Outer Wilds - title

I refuse to give money to Epic,
and waited for Steam release.

Outer Wilds was one of my most anticipated games in 2019. As such, it was immensely disappointing that it became a timed exclusive for the Epic Games Store. I have a lot of issues with how Epic Games runs its business, and with the ethics (or lack thereof) of the company, and so I refuse to give them a single penny of my money. Our daughter plays Fortnite with her friends, and we're not going to disallow her from doing such (and besides, her socialization options were incredibly limited during the COVID-19 pandemic lockdown, and I think playing Fortnite stopped her from going stir crazy). But I've told her that the first time she asks me for money to buy V-Bucks, it will be the last time she plays the game.

I could have bought Outer Wilds on PS4 a year ago, but it just looked like the kind of game that would be better experienced on PC. I've been burned enough times by Bethesda RPGs that I'm always skeptical of a console's ability to adequately run a game with a world of the scope and comlexity of Outer Wilds. So I bit the bullet and waited the year for the game to release on Steam.

The opening screen recommended the use of a game pad, and I obligingly started using my PS4 controller on my second play session. And I've read that the game ran just fine on consoles. So I guess I could have spared myself the wait and just played on PS4 from the start. Ah well, live and learn.

Outer Wilds plays best with a controller anyway, so there was no need for me to pass up the console release.

Now to go back to finishing Fallout: New Vegas while I await the Steam release of The Outer Worlds...

Knowledge is your upgrade

Readers of my blog know that I'm not a huge fan of most open world games. The sandboxy nature of those games tends to lead to stagnant stories and worlds that feel ironically dead. They also tend to be full to the brim of monotonous copy-pasted content that becomes a drag to play.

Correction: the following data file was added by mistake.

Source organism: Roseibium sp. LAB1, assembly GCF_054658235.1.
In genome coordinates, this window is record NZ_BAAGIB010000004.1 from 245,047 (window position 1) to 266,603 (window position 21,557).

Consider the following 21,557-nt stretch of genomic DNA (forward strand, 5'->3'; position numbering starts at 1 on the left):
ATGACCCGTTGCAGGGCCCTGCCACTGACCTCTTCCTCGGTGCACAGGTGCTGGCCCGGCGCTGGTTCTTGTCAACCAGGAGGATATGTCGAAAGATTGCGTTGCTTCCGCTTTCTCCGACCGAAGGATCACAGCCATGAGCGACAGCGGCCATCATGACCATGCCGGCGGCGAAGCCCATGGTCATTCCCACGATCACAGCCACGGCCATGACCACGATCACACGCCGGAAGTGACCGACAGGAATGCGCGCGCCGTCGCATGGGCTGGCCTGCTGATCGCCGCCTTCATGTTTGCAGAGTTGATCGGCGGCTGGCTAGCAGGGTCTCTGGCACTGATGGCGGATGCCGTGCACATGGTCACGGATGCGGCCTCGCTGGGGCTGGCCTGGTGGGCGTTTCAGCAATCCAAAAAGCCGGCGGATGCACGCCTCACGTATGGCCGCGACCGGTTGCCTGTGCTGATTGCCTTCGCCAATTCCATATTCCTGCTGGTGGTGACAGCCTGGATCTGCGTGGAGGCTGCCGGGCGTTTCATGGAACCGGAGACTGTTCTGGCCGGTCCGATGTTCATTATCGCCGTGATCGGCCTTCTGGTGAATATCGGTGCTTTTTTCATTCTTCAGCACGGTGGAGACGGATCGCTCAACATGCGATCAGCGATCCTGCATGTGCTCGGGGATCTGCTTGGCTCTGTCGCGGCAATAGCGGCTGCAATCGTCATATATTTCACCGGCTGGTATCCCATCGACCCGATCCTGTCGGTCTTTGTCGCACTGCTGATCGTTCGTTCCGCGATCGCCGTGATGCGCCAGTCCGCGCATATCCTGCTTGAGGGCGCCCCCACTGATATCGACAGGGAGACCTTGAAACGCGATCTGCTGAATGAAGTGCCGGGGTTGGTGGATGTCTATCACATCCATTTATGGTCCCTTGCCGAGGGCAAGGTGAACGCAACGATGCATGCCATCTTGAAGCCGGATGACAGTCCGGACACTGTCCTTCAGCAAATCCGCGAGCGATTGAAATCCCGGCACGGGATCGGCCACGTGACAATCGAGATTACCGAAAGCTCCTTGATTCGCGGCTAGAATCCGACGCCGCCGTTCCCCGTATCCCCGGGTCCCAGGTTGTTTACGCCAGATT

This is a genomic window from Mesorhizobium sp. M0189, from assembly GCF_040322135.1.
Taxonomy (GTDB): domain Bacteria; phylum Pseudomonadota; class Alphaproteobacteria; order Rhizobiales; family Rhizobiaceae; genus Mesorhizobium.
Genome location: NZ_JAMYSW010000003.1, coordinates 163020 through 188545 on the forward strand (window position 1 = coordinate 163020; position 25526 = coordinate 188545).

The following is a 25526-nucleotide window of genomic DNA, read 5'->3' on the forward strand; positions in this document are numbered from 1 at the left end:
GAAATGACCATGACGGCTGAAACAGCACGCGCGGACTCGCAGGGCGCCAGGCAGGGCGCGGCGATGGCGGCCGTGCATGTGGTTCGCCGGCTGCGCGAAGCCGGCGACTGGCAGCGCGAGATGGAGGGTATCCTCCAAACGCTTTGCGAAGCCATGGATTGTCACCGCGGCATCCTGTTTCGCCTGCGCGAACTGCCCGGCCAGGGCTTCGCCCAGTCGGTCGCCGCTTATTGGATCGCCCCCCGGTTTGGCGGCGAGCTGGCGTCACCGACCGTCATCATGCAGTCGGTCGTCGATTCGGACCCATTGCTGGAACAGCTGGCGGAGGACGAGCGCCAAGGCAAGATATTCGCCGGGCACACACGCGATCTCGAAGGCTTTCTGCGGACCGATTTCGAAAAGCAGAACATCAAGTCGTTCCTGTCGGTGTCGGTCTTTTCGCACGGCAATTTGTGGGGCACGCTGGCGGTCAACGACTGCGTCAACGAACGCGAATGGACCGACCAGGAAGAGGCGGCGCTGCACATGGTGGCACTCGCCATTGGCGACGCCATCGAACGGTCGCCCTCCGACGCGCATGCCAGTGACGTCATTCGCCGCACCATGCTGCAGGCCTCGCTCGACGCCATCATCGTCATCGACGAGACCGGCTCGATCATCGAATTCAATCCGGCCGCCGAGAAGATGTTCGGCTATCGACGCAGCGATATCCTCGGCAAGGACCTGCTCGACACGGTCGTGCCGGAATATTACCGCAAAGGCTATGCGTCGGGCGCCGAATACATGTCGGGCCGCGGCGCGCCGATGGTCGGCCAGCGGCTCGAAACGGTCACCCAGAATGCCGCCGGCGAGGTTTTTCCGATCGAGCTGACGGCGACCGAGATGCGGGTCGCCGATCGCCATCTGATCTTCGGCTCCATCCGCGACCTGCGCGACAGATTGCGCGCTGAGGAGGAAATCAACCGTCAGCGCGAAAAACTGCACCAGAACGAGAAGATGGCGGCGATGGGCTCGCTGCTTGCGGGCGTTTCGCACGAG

Outer Wilds offers an entire solar system as an open world sandbox for you to explore. Granted, the scale of this solar system is considerably shrunk down in order to accommodate a game, such that an entire planet is about as big as a small neighborhood, and the different planets are only a few kilometers apart from one another. It's fine. It works well enough with the game's cartoony aesthetic style.

You have an entire toy solar system to play in.

What's important though, is how rich with detail and intrigue this world solar system is. Nothing looks or feels copy-pasted. Every nook and cranny of the map contains something new that you haven't seen before. On top of that, the map is positively dynamic!

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NASA's New Horizons spacecraft set a major milestone for human space exploration earlier this week. Its approach of Pluto means that every solar body that is now - or ever has been - considered a "planet" has been visited by at least one NASA space probe. The probe was launched in January of 2006 (back when Pluto was still a "planet"), and it will continue out beyond Pluto and into the mysterious Kuiper Belt to continue its exploration of the solar system.